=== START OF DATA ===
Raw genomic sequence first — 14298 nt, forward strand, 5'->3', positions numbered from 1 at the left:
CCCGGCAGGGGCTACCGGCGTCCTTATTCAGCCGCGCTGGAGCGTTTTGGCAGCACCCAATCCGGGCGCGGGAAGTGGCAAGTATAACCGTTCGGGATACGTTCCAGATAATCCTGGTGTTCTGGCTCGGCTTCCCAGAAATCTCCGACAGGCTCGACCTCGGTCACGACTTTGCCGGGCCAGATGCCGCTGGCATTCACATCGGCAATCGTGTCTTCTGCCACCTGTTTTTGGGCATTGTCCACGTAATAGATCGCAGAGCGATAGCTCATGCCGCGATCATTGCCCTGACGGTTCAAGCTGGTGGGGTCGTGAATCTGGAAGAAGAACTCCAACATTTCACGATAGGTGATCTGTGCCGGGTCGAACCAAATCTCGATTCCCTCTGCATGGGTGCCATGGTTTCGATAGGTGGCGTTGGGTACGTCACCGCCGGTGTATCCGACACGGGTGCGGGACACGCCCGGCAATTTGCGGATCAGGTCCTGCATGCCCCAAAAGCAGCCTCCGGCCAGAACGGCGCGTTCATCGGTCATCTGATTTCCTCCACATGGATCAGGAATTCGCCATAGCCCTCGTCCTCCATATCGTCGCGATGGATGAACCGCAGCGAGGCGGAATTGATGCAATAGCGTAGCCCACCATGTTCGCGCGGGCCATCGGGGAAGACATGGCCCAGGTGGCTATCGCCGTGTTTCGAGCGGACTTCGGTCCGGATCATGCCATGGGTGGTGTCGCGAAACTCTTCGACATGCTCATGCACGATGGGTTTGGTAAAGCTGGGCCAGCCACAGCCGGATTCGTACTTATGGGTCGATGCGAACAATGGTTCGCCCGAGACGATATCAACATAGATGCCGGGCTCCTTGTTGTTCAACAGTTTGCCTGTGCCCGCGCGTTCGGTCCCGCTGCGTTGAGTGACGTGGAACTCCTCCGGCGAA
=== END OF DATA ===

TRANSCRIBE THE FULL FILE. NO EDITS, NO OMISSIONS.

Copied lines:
Raw genomic sequence first — 14298 nt, forward strand, 5'->3', positions numbered from 1 at the left:
CCCGGCAGGGGCTACCGGCGTCCTTATTCAGCCGCGCTGGAGCGTTTTGGCAGCACCCAATCCGGGCGCGGGAAGTGGCAAGTATAACCGTTCGGGATACGTTCCAGATAATCCTGGTGTTCTGGCTCGGCTTCCCAGAAATCTCCGACAGGCTCGACCTCGGTCACGACTTTGCCGGGCCAGATGCCGCTGGCATTCACATCGGCAATCGTGTCTTCTGCCACCTGTTTTTGGGCATTGTCCACGTAATAGATCGCAGAGCGATAGCTCATGCCGCGATCATTGCCCTGACGGTTCAAGCTGGTGGGGTCGTGAATCTGGAAGAAGAACTCCAACATTTCACGATAGGTGATCTGTGCCGGGTCGAACCAAATCTCGATTCCCTCTGCATGGGTGCCATGGTTTCGATAGGTGGCGTTGGGTACGTCACCGCCGGTGTATCCGACACGGGTGCGGGACACGCCCGGCAATTTGCGGATCAGGTCCTGCATGCCCCAAAAGCAGCCTCCGGCCAGAACGGCGCGTTCATCGGTCATCTGATTTCCTCCACATGGATCAGGAATTCGCCATAGCCCTCGTCCTCCATATCGTCGCGATGGATGAACCGCAGCGAGGCGGAATTGATGCAATAGCGTAGCCCACCATGTTCGCGCGGGCCATCGGGGAAGACATGGCCCAGGTGGCTATCGCCGTGTTTCGAGCGGACTTCGGTCCGGATCATGCCATGGGTGGTGTCGCGAAACTCTTCGACATGCTCATGCACGATGGGTTTGGTAAAGCTGGGCCAGCCACAGCCGGATTCGTACTTATGGGTCGATGCGAACAATGGTTCGCCCGAGACGATATCAACATAGATGCCGGGCTCCTTGTTGTTCAACAGTTTGCCTGTGCCCGCGCGTTCGGTCCCGCTGCGTTGAGTGACGTGGAACTCCTCCGGCGAA